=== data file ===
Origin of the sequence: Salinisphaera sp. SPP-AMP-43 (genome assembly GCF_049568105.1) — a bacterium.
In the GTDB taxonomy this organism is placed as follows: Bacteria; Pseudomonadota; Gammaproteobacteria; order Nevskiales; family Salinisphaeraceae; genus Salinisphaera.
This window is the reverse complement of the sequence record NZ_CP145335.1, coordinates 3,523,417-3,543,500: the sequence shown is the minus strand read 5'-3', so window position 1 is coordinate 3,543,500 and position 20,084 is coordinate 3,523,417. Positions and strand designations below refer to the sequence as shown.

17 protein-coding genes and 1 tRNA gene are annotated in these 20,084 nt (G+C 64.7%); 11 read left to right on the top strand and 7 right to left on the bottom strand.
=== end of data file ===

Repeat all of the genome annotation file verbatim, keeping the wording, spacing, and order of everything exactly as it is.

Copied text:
Origin of the sequence: Salinisphaera sp. SPP-AMP-43 (genome assembly GCF_049568105.1) — a bacterium.
In the GTDB taxonomy this organism is placed as follows: Bacteria; Pseudomonadota; Gammaproteobacteria; order Nevskiales; family Salinisphaeraceae; genus Salinisphaera.
This window is the reverse complement of the sequence record NZ_CP145335.1, coordinates 3,523,417-3,543,500: the sequence shown is the minus strand read 5'-3', so window position 1 is coordinate 3,543,500 and position 20,084 is coordinate 3,523,417. Positions and strand designations below refer to the sequence as shown.

17 protein-coding genes and 1 tRNA gene are annotated in these 20,084 nt (G+C 64.7%); 11 read left to right on the top strand and 7 right to left on the bottom strand.